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The Romans built a large number of roads across much of Europe. Their primary function was to aid military movement and communication. But they became useful routes for trade and were, therefore, often linked to increased local prosperity.

A recent article in The Times claims that this link has persisted two millennia after the Roman Empire mostly faded away:

By examining the light emitted from towns and conurbations that lie along the routes of Roman roads built almost two millennia ago, researchers have concluded that they are still contributing to economic prosperity.

Are the paths of Roman roads still linked to higher prosperity?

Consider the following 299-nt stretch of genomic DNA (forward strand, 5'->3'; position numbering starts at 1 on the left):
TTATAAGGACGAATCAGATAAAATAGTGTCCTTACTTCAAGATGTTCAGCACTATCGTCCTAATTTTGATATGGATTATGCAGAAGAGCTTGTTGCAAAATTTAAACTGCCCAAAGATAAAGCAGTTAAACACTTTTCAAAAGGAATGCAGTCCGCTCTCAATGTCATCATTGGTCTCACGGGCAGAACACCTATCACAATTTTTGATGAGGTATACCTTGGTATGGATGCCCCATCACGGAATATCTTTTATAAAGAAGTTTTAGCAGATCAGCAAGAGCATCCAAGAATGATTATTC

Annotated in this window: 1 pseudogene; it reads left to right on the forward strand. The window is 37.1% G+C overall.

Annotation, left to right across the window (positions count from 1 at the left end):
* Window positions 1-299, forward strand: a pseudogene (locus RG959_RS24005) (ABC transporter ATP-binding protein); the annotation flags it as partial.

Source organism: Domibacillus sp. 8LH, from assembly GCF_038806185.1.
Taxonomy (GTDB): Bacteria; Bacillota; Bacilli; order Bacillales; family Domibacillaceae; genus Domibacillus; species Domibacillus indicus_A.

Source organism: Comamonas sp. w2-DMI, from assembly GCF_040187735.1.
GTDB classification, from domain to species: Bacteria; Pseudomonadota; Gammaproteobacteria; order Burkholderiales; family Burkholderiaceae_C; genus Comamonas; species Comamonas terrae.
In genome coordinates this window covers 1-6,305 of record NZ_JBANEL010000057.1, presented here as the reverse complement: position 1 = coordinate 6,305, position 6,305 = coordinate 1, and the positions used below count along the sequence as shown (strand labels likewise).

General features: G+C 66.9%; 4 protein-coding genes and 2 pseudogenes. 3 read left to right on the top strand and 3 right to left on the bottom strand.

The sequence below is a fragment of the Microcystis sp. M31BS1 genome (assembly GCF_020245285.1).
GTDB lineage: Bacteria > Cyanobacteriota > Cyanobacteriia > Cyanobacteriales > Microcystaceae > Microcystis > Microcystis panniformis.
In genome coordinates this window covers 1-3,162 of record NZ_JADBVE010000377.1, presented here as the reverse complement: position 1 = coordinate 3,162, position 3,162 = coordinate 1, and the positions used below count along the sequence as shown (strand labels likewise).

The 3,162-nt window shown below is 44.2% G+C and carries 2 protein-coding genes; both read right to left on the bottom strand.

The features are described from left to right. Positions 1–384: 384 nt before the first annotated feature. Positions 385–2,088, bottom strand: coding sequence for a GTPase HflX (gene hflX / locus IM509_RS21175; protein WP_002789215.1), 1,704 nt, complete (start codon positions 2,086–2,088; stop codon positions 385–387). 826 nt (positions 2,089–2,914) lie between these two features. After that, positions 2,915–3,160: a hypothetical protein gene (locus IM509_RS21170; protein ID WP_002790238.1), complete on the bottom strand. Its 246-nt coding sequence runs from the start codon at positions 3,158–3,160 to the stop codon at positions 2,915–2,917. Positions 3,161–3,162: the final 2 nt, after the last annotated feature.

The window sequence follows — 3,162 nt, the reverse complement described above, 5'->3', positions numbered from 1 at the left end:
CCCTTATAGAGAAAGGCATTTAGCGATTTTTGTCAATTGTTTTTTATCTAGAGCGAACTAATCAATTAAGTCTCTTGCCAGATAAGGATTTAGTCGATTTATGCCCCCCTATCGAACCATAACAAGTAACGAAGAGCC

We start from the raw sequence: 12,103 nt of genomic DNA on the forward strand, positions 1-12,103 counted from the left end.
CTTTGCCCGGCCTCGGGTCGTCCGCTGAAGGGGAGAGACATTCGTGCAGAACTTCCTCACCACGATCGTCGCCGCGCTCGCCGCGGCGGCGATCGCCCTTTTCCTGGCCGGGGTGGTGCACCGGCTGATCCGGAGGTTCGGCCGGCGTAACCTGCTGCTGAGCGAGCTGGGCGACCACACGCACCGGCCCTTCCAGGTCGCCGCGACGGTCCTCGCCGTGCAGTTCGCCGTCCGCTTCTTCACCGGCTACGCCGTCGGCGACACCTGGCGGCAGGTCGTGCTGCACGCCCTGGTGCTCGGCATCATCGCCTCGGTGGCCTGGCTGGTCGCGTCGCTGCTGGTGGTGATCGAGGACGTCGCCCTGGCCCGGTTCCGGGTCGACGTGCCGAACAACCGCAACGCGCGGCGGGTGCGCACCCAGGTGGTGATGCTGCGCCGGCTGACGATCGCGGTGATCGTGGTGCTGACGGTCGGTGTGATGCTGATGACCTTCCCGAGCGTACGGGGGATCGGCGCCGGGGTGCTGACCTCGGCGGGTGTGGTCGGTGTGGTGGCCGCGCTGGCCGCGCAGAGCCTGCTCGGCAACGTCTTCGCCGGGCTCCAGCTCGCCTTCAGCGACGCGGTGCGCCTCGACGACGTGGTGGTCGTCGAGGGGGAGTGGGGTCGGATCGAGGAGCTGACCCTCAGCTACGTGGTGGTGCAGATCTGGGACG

• Comments are not for extended discussion; this conversation has been moved to chat. – Sklivvz May 5 '18 at 16:31
  • Or maybe they built it in strategic/promissing places – jean May 16 '18 at 11:03
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Partially. The locations of Roman roads are still linked to higher prosperity today within Europe, but not the Middle East and Northern Africa (MENA).

This would be expected, if the usage of these roads contributed to today's prosperity. While MENA also had Roman roads, wheel-based transport was abandoned in the early middle ages in MENA - likely because camel caravans were more cost-effective.

Much of the work, and its background, and controls (for geography etc.), is nicely described in the following blogpost of the original scientists: https://voxeu.org/article/roman-roads-and-persistence-development

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